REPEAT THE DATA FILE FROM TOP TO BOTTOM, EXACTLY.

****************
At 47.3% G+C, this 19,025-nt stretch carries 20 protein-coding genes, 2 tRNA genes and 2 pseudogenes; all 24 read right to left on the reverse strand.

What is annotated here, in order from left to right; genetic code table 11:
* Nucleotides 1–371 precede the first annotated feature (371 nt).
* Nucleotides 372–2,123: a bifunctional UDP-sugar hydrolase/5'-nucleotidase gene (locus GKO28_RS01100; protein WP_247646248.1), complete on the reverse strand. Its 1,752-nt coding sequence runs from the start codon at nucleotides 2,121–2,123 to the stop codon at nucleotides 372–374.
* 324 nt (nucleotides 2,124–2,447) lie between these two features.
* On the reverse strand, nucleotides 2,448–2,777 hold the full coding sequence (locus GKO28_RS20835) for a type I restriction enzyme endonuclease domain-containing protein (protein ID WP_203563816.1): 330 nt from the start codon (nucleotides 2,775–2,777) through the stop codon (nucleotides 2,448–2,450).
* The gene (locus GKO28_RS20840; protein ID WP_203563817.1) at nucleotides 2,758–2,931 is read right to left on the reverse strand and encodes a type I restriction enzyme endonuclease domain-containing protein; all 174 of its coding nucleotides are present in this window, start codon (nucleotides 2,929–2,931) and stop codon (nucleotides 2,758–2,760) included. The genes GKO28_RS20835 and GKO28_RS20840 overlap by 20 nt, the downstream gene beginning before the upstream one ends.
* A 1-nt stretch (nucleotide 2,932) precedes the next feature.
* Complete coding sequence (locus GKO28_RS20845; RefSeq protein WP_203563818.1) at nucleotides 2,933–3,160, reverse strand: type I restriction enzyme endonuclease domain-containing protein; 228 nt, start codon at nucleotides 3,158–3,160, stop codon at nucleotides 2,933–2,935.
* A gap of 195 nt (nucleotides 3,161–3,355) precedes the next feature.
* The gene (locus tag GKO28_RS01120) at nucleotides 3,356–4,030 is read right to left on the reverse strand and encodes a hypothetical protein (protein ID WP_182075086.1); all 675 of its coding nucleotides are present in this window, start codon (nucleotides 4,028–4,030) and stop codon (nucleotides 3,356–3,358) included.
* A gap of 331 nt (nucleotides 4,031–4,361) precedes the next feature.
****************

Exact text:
At 47.3% G+C, this 19,025-nt stretch carries 20 protein-coding genes, 2 tRNA genes and 2 pseudogenes; all 24 read right to left on the reverse strand.

What is annotated here, in order from left to right; genetic code table 11:
* Nucleotides 1–371 precede the first annotated feature (371 nt).
* Nucleotides 372–2,123: a bifunctional UDP-sugar hydrolase/5'-nucleotidase gene (locus GKO28_RS01100; protein WP_247646248.1), complete on the reverse strand. Its 1,752-nt coding sequence runs from the start codon at nucleotides 2,121–2,123 to the stop codon at nucleotides 372–374.
* 324 nt (nucleotides 2,124–2,447) lie between these two features.
* On the reverse strand, nucleotides 2,448–2,777 hold the full coding sequence (locus GKO28_RS20835) for a type I restriction enzyme endonuclease domain-containing protein (protein ID WP_203563816.1): 330 nt from the start codon (nucleotides 2,775–2,777) through the stop codon (nucleotides 2,448–2,450).
* The gene (locus GKO28_RS20840; protein ID WP_203563817.1) at nucleotides 2,758–2,931 is read right to left on the reverse strand and encodes a type I restriction enzyme endonuclease domain-containing protein; all 174 of its coding nucleotides are present in this window, start codon (nucleotides 2,929–2,931) and stop codon (nucleotides 2,758–2,760) included. The genes GKO28_RS20835 and GKO28_RS20840 overlap by 20 nt, the downstream gene beginning before the upstream one ends.
* A 1-nt stretch (nucleotide 2,932) precedes the next feature.
* Complete coding sequence (locus GKO28_RS20845; RefSeq protein WP_203563818.1) at nucleotides 2,933–3,160, reverse strand: type I restriction enzyme endonuclease domain-containing protein; 228 nt, start codon at nucleotides 3,158–3,160, stop codon at nucleotides 2,933–2,935.
* A gap of 195 nt (nucleotides 3,161–3,355) precedes the next feature.
* The gene (locus tag GKO28_RS01120) at nucleotides 3,356–4,030 is read right to left on the reverse strand and encodes a hypothetical protein (protein ID WP_182075086.1); all 675 of its coding nucleotides are present in this window, start codon (nucleotides 4,028–4,030) and stop codon (nucleotides 3,356–3,358) included.
* A gap of 331 nt (nucleotides 4,031–4,361) precedes the next feature.